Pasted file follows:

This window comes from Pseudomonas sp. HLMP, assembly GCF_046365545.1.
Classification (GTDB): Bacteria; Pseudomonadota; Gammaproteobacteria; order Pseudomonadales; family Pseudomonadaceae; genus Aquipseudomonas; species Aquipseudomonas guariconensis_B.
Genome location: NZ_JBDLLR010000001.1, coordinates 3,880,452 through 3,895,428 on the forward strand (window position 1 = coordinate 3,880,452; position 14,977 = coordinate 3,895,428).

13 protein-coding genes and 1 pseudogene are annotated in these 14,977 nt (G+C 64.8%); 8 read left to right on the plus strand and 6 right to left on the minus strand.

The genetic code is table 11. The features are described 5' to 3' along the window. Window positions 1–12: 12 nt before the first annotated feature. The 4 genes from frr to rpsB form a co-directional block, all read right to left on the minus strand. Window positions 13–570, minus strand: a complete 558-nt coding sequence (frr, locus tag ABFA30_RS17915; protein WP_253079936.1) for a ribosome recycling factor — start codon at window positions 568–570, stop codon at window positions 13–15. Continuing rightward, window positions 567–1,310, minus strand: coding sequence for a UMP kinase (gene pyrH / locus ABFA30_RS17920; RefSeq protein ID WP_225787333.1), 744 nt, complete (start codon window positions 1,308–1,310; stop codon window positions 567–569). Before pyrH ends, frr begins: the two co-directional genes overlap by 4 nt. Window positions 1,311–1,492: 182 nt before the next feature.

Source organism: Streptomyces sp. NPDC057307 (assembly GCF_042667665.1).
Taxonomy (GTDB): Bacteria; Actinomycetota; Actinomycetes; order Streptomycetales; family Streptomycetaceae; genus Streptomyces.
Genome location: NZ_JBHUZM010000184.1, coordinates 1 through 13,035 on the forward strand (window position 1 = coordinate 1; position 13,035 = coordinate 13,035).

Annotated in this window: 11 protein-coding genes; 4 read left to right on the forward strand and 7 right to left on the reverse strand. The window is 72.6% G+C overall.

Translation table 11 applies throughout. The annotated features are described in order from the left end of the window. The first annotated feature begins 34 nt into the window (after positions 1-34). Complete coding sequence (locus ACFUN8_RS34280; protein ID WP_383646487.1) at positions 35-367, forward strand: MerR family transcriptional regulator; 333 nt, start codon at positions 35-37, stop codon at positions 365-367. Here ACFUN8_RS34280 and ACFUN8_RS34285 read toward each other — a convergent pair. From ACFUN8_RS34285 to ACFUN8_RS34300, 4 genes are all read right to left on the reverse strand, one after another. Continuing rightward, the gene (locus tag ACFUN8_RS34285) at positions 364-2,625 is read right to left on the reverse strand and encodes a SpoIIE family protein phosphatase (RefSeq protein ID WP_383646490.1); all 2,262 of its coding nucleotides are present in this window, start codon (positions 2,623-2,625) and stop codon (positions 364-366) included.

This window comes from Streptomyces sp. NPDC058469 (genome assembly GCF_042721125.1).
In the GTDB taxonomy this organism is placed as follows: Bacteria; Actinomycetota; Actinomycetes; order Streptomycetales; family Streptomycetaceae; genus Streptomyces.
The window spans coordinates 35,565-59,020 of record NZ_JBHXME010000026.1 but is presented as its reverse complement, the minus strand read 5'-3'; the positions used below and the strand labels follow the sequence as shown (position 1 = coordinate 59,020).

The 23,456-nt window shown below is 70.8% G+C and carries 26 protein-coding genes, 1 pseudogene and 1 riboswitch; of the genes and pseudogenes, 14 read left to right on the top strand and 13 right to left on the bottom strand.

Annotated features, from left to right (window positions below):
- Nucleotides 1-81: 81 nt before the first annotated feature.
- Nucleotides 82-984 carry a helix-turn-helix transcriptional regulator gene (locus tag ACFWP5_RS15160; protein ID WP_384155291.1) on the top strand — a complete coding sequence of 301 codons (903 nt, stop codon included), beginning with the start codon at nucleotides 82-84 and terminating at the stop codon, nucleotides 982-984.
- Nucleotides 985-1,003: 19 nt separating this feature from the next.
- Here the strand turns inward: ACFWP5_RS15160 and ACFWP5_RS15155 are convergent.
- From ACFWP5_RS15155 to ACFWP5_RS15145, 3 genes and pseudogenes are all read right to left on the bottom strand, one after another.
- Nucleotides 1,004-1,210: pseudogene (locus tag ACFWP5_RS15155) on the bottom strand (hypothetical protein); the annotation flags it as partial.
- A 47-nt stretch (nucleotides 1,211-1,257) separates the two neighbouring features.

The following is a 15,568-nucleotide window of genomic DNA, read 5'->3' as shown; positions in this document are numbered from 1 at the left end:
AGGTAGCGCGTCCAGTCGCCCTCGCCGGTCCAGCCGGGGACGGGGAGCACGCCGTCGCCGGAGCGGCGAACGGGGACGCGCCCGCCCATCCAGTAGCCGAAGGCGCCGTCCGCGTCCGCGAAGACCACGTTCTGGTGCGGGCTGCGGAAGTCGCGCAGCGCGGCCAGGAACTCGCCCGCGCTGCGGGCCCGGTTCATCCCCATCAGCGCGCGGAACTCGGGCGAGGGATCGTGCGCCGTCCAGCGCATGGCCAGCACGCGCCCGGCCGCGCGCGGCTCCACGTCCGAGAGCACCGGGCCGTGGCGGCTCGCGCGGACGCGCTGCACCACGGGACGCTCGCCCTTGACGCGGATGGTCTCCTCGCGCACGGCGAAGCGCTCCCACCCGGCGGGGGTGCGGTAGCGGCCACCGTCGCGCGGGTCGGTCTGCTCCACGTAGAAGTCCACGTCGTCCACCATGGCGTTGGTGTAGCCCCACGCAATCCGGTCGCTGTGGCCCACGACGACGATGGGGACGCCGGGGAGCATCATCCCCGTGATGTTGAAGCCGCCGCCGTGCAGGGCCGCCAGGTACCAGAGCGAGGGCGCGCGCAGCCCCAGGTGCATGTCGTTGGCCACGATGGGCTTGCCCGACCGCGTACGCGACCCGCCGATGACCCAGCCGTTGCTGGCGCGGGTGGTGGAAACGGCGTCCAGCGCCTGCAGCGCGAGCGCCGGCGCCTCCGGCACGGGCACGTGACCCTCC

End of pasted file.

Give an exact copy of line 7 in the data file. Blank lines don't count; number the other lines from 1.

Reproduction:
Taxonomy (GTDB): Bacteria; Actinomycetota; Actinomycetes; order Streptomycetales; family Streptomycetaceae; genus Streptomyces.